So why does Salt Lake County care about new proposals and bills, when it could be a selling point for the insurance company? All the county would have to do is demand such coverage flexibility when they renew their contracts. Whoever they're using as an insurance provider would be nuts to ignore such a large client. In fact, I think the insurance companies are too greedy to ignore it. New laws and policies wouldn't have to be passed, and the market would make the correction by itself. The repercussions on the industry may just move beyond Salt Lake County, as well. Smart coverage could become the rule, and not the exception.
Posted by John Newman at 4:08 PM
Thursday, July 07, 2005
I found this article about the stolen data market in Moscow by way of security expert Bruce Shneier's blog. It details an experience the writer had at a software market in Moscow. Within 15 minutes he was able to talk with a vendor selling databases of private information, gleaned from various sources in Russia. This is the exact kind of data that could be used for identity theft, and who knows what else. Reading the article was a very surreal experience for me. The really weird part is when you start considering the possibility of this kind of thing happening with information from other countries, including our own.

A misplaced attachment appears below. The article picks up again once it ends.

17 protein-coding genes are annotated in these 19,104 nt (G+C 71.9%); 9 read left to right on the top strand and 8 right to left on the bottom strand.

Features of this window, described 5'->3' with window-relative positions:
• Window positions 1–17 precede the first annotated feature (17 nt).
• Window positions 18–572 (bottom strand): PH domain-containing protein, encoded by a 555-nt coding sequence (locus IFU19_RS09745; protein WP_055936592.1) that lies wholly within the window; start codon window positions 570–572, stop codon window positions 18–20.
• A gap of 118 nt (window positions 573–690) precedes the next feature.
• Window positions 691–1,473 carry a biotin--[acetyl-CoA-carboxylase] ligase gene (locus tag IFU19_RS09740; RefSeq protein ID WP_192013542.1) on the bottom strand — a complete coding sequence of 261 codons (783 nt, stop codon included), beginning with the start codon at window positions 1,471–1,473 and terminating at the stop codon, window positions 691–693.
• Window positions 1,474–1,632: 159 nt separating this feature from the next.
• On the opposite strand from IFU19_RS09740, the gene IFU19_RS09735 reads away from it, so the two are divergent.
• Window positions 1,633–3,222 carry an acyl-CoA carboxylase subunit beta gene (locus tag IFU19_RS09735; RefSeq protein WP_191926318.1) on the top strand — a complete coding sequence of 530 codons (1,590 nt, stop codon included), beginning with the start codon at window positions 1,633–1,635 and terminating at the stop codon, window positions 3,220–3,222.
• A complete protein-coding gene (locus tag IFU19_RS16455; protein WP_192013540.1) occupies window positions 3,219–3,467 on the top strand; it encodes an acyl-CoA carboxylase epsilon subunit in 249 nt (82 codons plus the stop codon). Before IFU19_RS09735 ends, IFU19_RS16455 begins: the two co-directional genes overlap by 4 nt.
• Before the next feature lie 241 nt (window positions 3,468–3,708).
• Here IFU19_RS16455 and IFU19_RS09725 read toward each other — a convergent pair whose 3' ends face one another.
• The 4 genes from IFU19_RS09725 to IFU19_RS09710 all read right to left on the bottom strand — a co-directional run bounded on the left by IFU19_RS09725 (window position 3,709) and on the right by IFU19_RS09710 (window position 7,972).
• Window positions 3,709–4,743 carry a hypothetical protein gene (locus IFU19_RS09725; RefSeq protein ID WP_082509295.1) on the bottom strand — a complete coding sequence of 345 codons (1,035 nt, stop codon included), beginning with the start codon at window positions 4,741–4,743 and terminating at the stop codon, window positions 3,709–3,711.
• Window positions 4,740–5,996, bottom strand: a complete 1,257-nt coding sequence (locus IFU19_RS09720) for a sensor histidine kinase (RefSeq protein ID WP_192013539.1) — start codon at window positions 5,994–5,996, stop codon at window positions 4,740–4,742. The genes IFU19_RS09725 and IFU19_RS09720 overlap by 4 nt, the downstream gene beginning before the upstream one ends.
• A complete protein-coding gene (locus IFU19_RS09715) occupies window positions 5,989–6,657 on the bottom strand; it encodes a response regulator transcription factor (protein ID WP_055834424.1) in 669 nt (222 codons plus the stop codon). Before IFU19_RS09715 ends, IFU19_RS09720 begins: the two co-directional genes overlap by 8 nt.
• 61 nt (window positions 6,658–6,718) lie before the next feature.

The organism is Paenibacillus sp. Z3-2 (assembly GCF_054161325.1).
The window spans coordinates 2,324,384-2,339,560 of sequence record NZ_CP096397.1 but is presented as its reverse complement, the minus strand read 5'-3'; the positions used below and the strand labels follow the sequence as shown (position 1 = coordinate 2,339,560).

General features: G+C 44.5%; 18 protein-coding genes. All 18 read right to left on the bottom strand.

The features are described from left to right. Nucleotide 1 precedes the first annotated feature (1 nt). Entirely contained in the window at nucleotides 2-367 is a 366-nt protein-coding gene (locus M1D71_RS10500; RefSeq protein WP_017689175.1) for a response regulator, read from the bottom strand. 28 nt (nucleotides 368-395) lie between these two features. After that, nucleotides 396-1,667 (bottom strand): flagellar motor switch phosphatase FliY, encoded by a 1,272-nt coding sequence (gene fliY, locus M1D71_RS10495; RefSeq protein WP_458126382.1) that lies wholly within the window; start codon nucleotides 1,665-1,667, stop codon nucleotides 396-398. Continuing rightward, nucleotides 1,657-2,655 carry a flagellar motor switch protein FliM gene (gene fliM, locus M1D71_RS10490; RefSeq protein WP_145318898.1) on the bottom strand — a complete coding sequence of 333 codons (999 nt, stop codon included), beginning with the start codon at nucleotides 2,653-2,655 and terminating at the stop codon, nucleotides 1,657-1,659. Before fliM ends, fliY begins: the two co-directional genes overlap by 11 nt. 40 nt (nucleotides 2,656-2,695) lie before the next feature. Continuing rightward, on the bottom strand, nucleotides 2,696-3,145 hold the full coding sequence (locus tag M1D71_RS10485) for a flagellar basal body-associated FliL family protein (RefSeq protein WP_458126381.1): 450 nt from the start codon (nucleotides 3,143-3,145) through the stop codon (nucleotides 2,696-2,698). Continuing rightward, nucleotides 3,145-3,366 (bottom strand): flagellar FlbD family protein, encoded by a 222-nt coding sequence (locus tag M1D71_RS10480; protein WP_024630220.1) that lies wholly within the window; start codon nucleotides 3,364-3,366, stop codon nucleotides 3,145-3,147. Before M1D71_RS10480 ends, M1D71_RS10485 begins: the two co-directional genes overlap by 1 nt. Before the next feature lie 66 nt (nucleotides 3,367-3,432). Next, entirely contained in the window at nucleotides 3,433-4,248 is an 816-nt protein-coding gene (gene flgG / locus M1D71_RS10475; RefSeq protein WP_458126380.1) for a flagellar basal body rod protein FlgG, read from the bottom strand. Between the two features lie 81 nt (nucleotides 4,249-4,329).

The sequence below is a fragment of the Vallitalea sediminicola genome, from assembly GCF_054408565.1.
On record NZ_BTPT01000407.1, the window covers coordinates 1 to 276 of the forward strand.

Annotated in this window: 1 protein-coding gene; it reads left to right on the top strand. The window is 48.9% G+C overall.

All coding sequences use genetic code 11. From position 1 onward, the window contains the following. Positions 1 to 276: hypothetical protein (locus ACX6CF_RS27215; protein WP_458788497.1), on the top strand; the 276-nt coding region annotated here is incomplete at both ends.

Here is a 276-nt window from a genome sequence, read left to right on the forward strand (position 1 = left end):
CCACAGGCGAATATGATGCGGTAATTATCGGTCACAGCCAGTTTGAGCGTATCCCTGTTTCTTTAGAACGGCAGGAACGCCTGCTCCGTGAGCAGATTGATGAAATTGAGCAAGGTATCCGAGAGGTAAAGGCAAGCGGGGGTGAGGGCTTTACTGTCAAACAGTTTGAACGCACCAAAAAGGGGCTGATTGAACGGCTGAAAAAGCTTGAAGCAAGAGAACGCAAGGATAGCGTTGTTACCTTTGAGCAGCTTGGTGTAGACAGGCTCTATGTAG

Posted by John Newman at 4:52 PM
In light of the terrorist bombings in London today, I just wanted to express my condolences to the families of those who have died, or been injured, by these criminal attacks. My thoughts and prayers are with them.
I've never been to London, myself, but I found an article by someone who has. This is actually an old travel journal entry from 1987, but I think it's a more than fitting tribute to the character and strength of our friends across the "big pond." It was so touching; I just had to share it with you.
Posted by John Newman at 3:33 PM
Wednesday, July 06, 2005
I found an interesting article over at Yahoo News about how many immigrants are choosing to use plant-based remedies they learned in their home-lands, over the modern medicines being offered by American doctors. This is an interesting revelation. I've blogged before about the rising cost of health care, and according to the Yahoo article, that's one of the main reasons some of these immigrants are seeking "natrual medicines" over modern "chemical medicines."
I'm curious to see what kind of an impact this will have on our national health care system. The debate (more like a shouting match) over so-called "natural" and "alternative" medicines vs. "modern" or so-called "allopathic" medicines is really bizarre. It's very politically charged. Different groups get very passionate about what they perceive of as truth, and scream bloody murder about the "other guy." All the while they ignore the fact that the "other guy" might be right once in a while.
A lot of it has to do with money. Health insurance and pharmaceutical companies are very big businesses. They see plant-based medicines and "alternative therapies" as both a detriment to American's health, and the company's profit margins. (I've got my own unsubstantiated opinion as to which is more important to them, but that's another blog.) Companies and practitioners of alternative and so-called "natural" medicines scream and rant just as vehemently, trying to defend their practices so they can stay legal, and unregulated.